The present study was carried out on stored rice variety PAU 201 in Punjab that was not permitted for milling and public distribution due to the presence of damaged grains at levels exceeding the regulatory limits of 4.75 per cent. The aim of the study was to determine fungal and aflatoxin contamination in the rice samples to assess hazard from the presence of damaged grains.
Presence of iron in discoloured rice grains was also assessed.

Diarrhoeal disease is the fifth leading cause of all mortality globally. To this burden, rotavirus contributes over half a million deaths annually. This pilot study was conducted to determine the economic burden of diarrhoeal episodes on families from different geographical regions accessing medical facilities in India.

Transmission of dengue virus depends on the presence of Aedes mosquito. Mosquito generation and development is known to be influenced by the climate. This study was carried out to examine whether the climatic factors data can be used to predict yearly dengue cases of Dhaka city, Bangladesh.

The Visceral Leishmaniasis (VL) Elimination Initiative in the Indian subcontinent was launched in 2005 as a joint effort between the governments in the Region (India, Nepal and Bangladesh) and the World Health Organization (WHO). The objective is to reduce the annual VL incidence below 1/10,000 inhabitants by 2015 based on detection and treatment of VL cases and vector control. We present here a review of studies published in the period 2005-2010 on the efficacy of different tools to control

The Indian Council of Medical Research (ICMR) undertook screening of asymptomatic persons from high risk group with the ELISA test for HIV infection in 1986 and found that HIV infection has reached India. ICMR in collaboration with the central and State health services initiated the national sero-surveillance programme for HIV infection in 43 surveillance and five reference centres to determine the major modes of transmission and magnitude of infection.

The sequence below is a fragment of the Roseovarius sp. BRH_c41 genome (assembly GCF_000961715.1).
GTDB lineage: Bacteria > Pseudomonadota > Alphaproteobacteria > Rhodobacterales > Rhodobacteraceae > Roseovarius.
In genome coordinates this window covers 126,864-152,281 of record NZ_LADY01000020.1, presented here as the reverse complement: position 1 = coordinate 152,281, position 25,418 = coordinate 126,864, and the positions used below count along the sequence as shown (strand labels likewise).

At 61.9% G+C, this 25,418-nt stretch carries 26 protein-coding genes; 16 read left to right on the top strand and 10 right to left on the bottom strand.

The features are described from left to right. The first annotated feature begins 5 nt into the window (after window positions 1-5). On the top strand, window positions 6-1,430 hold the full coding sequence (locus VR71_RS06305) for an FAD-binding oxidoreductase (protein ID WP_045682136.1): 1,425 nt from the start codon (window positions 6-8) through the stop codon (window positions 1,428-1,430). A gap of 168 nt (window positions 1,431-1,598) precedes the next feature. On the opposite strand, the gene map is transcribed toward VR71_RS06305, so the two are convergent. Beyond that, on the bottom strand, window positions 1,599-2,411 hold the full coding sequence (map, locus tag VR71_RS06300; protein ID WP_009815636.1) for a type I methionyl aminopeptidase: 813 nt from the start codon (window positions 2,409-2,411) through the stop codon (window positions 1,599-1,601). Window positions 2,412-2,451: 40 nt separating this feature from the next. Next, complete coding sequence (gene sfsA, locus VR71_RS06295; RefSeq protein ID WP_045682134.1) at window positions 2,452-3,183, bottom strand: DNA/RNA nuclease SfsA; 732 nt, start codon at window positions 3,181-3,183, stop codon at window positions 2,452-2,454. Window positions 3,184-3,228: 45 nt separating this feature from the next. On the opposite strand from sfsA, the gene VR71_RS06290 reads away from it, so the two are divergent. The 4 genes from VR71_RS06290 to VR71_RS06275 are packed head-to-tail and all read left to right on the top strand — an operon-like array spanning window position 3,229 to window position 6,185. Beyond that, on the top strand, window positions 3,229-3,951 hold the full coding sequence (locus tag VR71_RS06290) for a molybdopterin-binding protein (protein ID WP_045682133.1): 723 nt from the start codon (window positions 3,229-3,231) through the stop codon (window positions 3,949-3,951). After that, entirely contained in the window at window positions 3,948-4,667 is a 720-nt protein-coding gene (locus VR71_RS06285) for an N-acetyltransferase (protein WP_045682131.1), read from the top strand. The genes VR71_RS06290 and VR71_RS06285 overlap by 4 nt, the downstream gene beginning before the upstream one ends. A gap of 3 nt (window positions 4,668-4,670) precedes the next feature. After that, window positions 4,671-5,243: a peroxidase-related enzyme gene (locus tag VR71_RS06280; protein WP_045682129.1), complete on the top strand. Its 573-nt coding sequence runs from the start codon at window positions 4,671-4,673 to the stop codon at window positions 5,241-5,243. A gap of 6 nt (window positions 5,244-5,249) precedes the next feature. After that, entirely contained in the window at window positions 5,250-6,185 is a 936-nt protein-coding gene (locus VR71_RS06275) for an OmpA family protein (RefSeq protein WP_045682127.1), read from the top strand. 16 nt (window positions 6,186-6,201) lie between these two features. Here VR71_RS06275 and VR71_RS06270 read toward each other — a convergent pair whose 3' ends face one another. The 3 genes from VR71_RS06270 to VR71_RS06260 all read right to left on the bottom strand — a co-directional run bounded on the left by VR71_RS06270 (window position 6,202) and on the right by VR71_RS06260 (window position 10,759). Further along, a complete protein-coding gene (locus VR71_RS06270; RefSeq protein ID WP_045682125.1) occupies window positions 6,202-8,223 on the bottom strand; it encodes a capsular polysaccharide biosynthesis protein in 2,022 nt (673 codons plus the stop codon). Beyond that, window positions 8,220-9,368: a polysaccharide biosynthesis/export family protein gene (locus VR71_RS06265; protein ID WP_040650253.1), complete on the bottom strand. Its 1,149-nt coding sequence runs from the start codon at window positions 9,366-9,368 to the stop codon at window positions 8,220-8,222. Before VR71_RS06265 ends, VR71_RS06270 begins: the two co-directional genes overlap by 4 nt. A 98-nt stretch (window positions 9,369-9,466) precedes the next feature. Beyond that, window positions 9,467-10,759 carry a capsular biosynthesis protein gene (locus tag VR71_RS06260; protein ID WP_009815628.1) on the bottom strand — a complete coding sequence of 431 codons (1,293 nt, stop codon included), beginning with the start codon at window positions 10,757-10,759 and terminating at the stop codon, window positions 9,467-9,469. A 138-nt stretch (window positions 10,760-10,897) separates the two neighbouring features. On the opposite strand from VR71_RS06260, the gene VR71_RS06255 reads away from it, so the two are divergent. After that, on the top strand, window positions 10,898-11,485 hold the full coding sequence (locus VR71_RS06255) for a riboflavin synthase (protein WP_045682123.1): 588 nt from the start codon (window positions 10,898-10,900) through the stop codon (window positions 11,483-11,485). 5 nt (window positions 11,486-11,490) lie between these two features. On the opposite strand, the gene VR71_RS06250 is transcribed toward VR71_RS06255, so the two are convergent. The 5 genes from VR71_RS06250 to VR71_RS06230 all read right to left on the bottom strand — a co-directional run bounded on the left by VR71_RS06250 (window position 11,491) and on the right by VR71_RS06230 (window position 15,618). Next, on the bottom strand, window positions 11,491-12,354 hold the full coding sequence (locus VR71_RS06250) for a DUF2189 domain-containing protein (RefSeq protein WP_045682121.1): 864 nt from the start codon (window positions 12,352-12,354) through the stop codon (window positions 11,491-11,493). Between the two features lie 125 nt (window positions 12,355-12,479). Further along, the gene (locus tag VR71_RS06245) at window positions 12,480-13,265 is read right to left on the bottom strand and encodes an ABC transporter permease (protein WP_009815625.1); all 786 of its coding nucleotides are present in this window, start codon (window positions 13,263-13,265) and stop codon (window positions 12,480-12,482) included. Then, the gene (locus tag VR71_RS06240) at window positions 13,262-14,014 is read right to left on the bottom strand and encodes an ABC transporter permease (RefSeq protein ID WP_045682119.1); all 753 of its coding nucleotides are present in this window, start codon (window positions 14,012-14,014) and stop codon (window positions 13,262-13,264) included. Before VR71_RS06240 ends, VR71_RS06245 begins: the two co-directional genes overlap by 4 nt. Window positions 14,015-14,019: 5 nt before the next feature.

Dengue is a vector borne disease transmitted by Aedes aegypti and Ae. albopictus. The incidence of the disease is increasing worldwide and currently 40 per cent of the global population is at risk of the infection. The number of cases in the WHO Southeast
Asia region surged nearly 70 per cent from 152,448 in 2004 to 257,882 in 2009. There is no specific treatment of the disease and the only way to control the disease is through vector control, which includes removal or covering water harbouring containers, the

Viral hepatitis constitutes an enormous health burden, and is a major cause of morbidity and mortality globally. The magnitude of the problem can be highlighted by the fact that 1 in 12 people globally are living with chronic infections of either hepatitis B

Endemic fluorosis resulting from high fluoride concentration in groundwater is a major public health problem in India. This study was carried out to measure and compare the prevalence of dental fluorosis and dental caries in the population residing in high and normal level of fluoride in their drinking water in Vadodara district, Gujarat, India.

The Phase II (2006-2012) of the Revised National Tuberculosis Control Programme (RNTCP) has been successful in achieving its objectives. Tuberculosis (TB) disease burden (prevalence and mortality) in India has reduced significantly when compared to 1990 levels, and India is on track to achieve the TB related millennium development goals.

The scale up of DOTS in India is one of the greatest public health accomplishments, and yet undiagnosed and poorly managed TB continues to fuel the epidemic such that India continues to have the highest number of TB cases in the world. Recognizing these challenges, the Government of India has set an ambitious goal of providing universal access to quality diagnosis and treatment for all TB patients in the country. Innovative tools and delivery systems in both the public and private sectors are essential for reaching this goal.